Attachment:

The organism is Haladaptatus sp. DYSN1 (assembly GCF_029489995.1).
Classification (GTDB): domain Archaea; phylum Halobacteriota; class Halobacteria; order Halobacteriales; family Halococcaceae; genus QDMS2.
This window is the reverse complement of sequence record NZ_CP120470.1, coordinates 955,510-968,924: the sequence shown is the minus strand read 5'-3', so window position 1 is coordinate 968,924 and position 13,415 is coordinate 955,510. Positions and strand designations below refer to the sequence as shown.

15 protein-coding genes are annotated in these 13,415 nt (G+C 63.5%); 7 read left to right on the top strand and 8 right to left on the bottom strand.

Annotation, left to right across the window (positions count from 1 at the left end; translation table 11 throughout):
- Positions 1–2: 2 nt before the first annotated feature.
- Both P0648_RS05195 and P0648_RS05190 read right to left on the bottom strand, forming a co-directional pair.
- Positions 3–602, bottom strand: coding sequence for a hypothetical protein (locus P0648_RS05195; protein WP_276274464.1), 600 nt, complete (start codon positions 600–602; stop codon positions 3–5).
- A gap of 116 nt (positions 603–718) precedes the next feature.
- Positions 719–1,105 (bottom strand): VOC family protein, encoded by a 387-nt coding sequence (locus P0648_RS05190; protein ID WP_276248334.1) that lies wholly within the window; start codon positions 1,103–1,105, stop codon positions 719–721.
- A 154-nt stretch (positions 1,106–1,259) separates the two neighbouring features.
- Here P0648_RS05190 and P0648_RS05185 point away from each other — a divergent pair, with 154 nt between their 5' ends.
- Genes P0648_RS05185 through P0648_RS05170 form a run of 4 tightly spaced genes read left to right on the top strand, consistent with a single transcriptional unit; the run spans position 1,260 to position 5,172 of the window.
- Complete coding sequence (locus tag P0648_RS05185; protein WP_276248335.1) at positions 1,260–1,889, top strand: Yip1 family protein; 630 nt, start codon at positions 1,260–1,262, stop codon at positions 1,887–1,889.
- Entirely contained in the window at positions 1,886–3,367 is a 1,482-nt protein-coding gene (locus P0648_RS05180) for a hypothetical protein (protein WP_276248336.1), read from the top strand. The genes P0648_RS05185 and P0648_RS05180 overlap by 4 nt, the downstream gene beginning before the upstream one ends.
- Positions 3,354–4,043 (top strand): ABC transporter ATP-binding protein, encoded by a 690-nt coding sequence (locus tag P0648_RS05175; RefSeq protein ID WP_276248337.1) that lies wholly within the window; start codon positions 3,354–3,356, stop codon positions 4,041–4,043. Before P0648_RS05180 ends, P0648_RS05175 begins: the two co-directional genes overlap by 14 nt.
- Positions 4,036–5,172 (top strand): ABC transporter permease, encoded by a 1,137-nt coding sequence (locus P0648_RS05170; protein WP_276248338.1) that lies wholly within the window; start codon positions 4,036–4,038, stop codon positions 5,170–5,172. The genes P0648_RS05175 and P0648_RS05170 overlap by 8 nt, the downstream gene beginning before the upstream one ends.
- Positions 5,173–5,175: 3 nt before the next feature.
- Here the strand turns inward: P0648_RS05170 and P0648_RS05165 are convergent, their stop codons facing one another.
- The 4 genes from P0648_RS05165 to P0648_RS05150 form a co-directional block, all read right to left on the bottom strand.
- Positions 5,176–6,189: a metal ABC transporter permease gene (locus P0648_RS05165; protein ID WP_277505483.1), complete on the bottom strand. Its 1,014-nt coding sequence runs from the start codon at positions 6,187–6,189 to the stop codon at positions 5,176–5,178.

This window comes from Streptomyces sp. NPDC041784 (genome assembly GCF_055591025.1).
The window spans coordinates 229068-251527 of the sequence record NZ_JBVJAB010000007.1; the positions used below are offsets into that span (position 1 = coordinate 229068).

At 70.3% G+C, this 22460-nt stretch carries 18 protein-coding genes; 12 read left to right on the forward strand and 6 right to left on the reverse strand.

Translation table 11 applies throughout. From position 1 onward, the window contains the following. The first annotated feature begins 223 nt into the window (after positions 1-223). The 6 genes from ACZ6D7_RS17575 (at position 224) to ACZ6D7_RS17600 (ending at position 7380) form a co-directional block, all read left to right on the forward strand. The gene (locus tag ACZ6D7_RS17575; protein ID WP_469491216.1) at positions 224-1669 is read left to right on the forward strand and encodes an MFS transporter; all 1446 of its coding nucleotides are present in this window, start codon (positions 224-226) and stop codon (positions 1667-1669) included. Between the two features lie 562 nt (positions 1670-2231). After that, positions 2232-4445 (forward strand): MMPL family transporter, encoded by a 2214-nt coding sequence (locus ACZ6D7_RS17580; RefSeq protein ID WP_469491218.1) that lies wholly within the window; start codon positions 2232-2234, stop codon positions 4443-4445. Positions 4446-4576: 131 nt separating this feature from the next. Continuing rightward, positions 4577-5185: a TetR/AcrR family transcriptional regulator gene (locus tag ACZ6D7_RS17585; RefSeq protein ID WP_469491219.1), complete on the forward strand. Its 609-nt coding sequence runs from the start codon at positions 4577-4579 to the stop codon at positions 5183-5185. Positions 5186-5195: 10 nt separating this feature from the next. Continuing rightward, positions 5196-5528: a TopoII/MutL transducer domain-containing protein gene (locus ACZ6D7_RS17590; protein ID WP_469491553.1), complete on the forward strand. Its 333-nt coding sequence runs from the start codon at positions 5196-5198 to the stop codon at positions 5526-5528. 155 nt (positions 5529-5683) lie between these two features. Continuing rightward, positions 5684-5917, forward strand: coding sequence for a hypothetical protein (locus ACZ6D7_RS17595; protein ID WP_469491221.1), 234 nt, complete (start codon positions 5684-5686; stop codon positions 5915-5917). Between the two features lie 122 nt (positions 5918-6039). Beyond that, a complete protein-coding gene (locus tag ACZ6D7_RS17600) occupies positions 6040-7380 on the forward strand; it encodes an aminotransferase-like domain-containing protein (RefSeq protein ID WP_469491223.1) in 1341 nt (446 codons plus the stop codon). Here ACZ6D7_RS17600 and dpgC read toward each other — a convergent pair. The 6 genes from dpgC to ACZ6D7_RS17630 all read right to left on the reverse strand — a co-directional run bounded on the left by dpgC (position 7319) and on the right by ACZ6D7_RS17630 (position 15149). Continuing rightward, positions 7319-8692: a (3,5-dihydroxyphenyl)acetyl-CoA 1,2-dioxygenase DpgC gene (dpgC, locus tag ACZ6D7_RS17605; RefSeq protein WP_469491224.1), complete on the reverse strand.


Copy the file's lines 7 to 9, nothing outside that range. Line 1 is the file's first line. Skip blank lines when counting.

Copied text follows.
- Both P0648_RS05195 and P0648_RS05190 read right to left on the bottom strand, forming a co-directional pair.
- Positions 3–602, bottom strand: coding sequence for a hypothetical protein (locus P0648_RS05195; protein WP_276274464.1), 600 nt, complete (start codon positions 600–602; stop codon positions 3–5).
- A gap of 116 nt (positions 603–718) precedes the next feature.